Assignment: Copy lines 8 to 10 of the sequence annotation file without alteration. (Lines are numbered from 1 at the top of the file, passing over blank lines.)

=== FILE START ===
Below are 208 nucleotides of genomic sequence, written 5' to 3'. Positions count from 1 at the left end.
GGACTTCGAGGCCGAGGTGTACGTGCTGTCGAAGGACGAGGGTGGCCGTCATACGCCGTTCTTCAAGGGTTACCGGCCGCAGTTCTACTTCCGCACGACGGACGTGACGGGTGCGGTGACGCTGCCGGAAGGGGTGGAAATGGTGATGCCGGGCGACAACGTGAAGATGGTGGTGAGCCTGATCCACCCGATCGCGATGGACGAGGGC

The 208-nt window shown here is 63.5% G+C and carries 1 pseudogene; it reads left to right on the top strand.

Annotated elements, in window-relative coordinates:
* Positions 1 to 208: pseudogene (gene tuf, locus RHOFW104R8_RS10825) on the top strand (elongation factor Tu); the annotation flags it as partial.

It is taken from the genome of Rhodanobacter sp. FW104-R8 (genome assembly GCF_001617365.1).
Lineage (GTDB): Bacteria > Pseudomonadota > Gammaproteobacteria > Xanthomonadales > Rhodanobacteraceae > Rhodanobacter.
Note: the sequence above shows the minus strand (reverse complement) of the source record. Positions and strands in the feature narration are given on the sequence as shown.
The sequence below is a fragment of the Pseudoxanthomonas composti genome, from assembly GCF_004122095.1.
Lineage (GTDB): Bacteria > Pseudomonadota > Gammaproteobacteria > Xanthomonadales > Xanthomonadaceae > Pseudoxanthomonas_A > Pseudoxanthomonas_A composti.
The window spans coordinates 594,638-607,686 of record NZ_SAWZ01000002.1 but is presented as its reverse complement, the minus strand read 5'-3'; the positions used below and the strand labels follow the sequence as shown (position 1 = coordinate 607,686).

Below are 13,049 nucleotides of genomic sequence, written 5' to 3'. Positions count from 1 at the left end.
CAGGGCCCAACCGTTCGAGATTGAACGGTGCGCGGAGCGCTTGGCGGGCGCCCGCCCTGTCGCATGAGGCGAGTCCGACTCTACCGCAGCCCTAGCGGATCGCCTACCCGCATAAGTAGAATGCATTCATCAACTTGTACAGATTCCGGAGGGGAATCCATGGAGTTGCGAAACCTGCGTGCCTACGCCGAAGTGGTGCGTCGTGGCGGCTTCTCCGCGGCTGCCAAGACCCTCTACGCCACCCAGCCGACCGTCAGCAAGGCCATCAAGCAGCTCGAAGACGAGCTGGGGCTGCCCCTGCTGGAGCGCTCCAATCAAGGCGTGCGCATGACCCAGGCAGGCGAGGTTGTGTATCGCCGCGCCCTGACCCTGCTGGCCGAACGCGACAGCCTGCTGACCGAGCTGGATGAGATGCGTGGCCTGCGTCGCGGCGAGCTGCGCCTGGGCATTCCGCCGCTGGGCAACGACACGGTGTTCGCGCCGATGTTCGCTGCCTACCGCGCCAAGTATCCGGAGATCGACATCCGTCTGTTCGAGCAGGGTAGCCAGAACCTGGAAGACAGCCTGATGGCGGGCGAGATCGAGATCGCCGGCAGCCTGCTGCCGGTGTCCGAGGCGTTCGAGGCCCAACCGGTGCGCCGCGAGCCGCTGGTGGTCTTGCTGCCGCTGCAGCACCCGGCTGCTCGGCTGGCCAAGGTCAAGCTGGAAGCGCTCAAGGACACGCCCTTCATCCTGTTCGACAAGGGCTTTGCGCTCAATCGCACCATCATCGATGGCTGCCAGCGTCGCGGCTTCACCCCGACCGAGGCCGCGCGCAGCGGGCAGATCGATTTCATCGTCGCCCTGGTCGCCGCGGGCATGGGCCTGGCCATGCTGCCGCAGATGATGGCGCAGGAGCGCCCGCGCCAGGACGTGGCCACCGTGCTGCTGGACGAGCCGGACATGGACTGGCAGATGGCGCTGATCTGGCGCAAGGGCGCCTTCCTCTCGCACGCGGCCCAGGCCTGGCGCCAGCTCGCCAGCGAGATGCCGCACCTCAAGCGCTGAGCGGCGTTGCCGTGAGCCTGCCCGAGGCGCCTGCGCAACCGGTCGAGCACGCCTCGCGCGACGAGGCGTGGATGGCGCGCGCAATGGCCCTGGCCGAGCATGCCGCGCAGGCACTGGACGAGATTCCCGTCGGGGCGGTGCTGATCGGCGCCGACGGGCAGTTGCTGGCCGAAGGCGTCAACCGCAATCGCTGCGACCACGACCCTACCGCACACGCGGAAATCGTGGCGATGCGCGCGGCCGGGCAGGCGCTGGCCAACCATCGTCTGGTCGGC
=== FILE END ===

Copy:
Note: the sequence above shows the minus strand (reverse complement) of the source record. Positions and strands in the feature narration are given on the sequence as shown.
The sequence below is a fragment of the Pseudoxanthomonas composti genome, from assembly GCF_004122095.1.
Lineage (GTDB): Bacteria > Pseudomonadota > Gammaproteobacteria > Xanthomonadales > Xanthomonadaceae > Pseudoxanthomonas_A > Pseudoxanthomonas_A composti.